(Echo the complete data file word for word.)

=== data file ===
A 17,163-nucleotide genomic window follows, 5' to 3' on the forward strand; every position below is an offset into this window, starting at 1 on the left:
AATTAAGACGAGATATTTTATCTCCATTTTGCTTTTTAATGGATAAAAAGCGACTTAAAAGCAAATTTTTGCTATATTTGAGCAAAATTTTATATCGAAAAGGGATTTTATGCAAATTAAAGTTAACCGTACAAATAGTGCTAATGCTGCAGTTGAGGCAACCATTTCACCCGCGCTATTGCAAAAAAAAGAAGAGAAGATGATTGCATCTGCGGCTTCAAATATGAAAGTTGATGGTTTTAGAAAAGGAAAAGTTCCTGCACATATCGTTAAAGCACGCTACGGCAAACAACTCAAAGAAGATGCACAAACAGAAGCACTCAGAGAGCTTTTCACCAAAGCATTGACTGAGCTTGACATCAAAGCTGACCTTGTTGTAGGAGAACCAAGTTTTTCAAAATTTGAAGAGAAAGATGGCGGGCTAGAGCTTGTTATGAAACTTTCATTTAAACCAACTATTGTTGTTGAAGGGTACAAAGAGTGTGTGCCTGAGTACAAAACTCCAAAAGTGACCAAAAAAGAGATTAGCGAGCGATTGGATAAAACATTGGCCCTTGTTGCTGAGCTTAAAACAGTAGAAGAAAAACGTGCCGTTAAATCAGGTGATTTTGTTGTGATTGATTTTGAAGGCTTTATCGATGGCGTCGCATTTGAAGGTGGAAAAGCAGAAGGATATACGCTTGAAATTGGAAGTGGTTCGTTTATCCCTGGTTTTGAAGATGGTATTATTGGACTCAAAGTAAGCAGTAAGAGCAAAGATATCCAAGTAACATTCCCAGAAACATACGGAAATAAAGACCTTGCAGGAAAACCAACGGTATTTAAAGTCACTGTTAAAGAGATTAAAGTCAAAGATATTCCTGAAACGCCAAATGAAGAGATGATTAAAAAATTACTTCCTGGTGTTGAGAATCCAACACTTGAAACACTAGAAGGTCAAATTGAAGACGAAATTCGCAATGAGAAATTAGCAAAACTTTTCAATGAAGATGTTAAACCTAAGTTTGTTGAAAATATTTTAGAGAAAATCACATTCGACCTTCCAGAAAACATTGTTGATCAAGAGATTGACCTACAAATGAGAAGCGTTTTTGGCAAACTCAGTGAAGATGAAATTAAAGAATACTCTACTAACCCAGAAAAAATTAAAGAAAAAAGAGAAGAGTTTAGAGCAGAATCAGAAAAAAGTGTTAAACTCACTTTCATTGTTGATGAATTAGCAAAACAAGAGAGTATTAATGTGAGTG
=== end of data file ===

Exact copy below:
A 17,163-nucleotide genomic window follows, 5' to 3' on the forward strand; every position below is an offset into this window, starting at 1 on the left:
AATTAAGACGAGATATTTTATCTCCATTTTGCTTTTTAATGGATAAAAAGCGACTTAAAAGCAAATTTTTGCTATATTTGAGCAAAATTTTATATCGAAAAGGGATTTTATGCAAATTAAAGTTAACCGTACAAATAGTGCTAATGCTGCAGTTGAGGCAACCATTTCACCCGCGCTATTGCAAAAAAAAGAAGAGAAGATGATTGCATCTGCGGCTTCAAATATGAAAGTTGATGGTTTTAGAAAAGGAAAAGTTCCTGCACATATCGTTAAAGCACGCTACGGCAAACAACTCAAAGAAGATGCACAAACAGAAGCACTCAGAGAGCTTTTCACCAAAGCATTGACTGAGCTTGACATCAAAGCTGACCTTGTTGTAGGAGAACCAAGTTTTTCAAAATTTGAAGAGAAAGATGGCGGGCTAGAGCTTGTTATGAAACTTTCATTTAAACCAACTATTGTTGTTGAAGGGTACAAAGAGTGTGTGCCTGAGTACAAAACTCCAAAAGTGACCAAAAAAGAGATTAGCGAGCGATTGGATAAAACATTGGCCCTTGTTGCTGAGCTTAAAACAGTAGAAGAAAAACGTGCCGTTAAATCAGGTGATTTTGTTGTGATTGATTTTGAAGGCTTTATCGATGGCGTCGCATTTGAAGGTGGAAAAGCAGAAGGATATACGCTTGAAATTGGAAGTGGTTCGTTTATCCCTGGTTTTGAAGATGGTATTATTGGACTCAAAGTAAGCAGTAAGAGCAAAGATATCCAAGTAACATTCCCAGAAACATACGGAAATAAAGACCTTGCAGGAAAACCAACGGTATTTAAAGTCACTGTTAAAGAGATTAAAGTCAAAGATATTCCTGAAACGCCAAATGAAGAGATGATTAAAAAATTACTTCCTGGTGTTGAGAATCCAACACTTGAAACACTAGAAGGTCAAATTGAAGACGAAATTCGCAATGAGAAATTAGCAAAACTTTTCAATGAAGATGTTAAACCTAAGTTTGTTGAAAATATTTTAGAGAAAATCACATTCGACCTTCCAGAAAACATTGTTGATCAAGAGATTGACCTACAAATGAGAAGCGTTTTTGGCAAACTCAGTGAAGATGAAATTAAAGAATACTCTACTAACCCAGAAAAAATTAAAGAAAAAAGAGAAGAGTTTAGAGCAGAATCAGAAAAAAGTGTTAAACTCACTTTCATTGTTGATGAATTAGCAAAACAAGAGAGTATTAATGTGAGTG